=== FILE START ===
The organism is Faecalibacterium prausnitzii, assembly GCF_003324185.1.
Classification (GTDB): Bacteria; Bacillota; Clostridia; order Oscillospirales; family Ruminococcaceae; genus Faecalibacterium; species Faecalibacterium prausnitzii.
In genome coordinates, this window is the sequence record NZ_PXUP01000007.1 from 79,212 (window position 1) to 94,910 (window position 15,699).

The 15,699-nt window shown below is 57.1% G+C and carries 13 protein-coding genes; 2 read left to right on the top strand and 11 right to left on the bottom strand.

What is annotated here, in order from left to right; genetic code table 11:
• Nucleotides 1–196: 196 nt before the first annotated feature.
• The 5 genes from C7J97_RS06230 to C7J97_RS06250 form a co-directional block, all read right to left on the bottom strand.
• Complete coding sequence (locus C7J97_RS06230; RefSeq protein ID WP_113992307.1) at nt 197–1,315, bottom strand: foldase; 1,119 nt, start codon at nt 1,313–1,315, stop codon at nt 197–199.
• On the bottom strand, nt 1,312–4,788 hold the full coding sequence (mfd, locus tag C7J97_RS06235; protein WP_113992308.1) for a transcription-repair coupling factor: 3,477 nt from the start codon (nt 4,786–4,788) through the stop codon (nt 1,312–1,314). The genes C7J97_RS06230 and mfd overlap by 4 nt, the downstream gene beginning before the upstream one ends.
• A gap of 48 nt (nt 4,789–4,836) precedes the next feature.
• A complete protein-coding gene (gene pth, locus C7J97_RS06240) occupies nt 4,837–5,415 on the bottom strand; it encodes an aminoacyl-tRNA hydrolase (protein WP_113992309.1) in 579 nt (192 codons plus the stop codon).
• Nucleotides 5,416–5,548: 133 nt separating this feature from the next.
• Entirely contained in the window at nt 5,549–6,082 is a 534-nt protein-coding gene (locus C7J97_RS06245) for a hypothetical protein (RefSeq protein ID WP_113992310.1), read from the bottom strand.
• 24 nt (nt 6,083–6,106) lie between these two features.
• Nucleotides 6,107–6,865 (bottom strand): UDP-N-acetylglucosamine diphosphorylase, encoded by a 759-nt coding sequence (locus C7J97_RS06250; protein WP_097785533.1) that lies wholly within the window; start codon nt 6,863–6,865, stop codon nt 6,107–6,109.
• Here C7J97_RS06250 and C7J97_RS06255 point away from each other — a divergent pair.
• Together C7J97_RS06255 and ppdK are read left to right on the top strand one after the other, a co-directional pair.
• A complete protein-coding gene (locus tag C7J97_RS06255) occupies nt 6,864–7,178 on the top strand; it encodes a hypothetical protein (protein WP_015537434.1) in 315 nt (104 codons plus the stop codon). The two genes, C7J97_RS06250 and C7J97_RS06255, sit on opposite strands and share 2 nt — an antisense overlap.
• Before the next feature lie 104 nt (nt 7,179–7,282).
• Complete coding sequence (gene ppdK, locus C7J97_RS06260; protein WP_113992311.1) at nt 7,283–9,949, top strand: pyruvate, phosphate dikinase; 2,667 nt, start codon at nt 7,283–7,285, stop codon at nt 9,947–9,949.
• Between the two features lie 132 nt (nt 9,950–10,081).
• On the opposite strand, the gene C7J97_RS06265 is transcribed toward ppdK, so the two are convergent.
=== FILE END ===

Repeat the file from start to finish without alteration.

The organism is Faecalibacterium prausnitzii, assembly GCF_003324185.1.
Classification (GTDB): Bacteria; Bacillota; Clostridia; order Oscillospirales; family Ruminococcaceae; genus Faecalibacterium; species Faecalibacterium prausnitzii.
In genome coordinates, this window is the sequence record NZ_PXUP01000007.1 from 79,212 (window position 1) to 94,910 (window position 15,699).

The 15,699-nt window shown below is 57.1% G+C and carries 13 protein-coding genes; 2 read left to right on the top strand and 11 right to left on the bottom strand.

What is annotated here, in order from left to right; genetic code table 11:
• Nucleotides 1–196: 196 nt before the first annotated feature.
• The 5 genes from C7J97_RS06230 to C7J97_RS06250 form a co-directional block, all read right to left on the bottom strand.
• Complete coding sequence (locus C7J97_RS06230; RefSeq protein ID WP_113992307.1) at nt 197–1,315, bottom strand: foldase; 1,119 nt, start codon at nt 1,313–1,315, stop codon at nt 197–199.
• On the bottom strand, nt 1,312–4,788 hold the full coding sequence (mfd, locus tag C7J97_RS06235; protein WP_113992308.1) for a transcription-repair coupling factor: 3,477 nt from the start codon (nt 4,786–4,788) through the stop codon (nt 1,312–1,314). The genes C7J97_RS06230 and mfd overlap by 4 nt, the downstream gene beginning before the upstream one ends.
• A gap of 48 nt (nt 4,789–4,836) precedes the next feature.
• A complete protein-coding gene (gene pth, locus C7J97_RS06240) occupies nt 4,837–5,415 on the bottom strand; it encodes an aminoacyl-tRNA hydrolase (protein WP_113992309.1) in 579 nt (192 codons plus the stop codon).
• Nucleotides 5,416–5,548: 133 nt separating this feature from the next.
• Entirely contained in the window at nt 5,549–6,082 is a 534-nt protein-coding gene (locus C7J97_RS06245) for a hypothetical protein (RefSeq protein ID WP_113992310.1), read from the bottom strand.
• 24 nt (nt 6,083–6,106) lie between these two features.
• Nucleotides 6,107–6,865 (bottom strand): UDP-N-acetylglucosamine diphosphorylase, encoded by a 759-nt coding sequence (locus C7J97_RS06250; protein WP_097785533.1) that lies wholly within the window; start codon nt 6,863–6,865, stop codon nt 6,107–6,109.
• Here C7J97_RS06250 and C7J97_RS06255 point away from each other — a divergent pair.
• Together C7J97_RS06255 and ppdK are read left to right on the top strand one after the other, a co-directional pair.
• A complete protein-coding gene (locus tag C7J97_RS06255) occupies nt 6,864–7,178 on the top strand; it encodes a hypothetical protein (protein WP_015537434.1) in 315 nt (104 codons plus the stop codon). The two genes, C7J97_RS06250 and C7J97_RS06255, sit on opposite strands and share 2 nt — an antisense overlap.
• Before the next feature lie 104 nt (nt 7,179–7,282).
• Complete coding sequence (gene ppdK, locus C7J97_RS06260; protein WP_113992311.1) at nt 7,283–9,949, top strand: pyruvate, phosphate dikinase; 2,667 nt, start codon at nt 7,283–7,285, stop codon at nt 9,947–9,949.
• Between the two features lie 132 nt (nt 9,950–10,081).
• On the opposite strand, the gene C7J97_RS06265 is transcribed toward ppdK, so the two are convergent.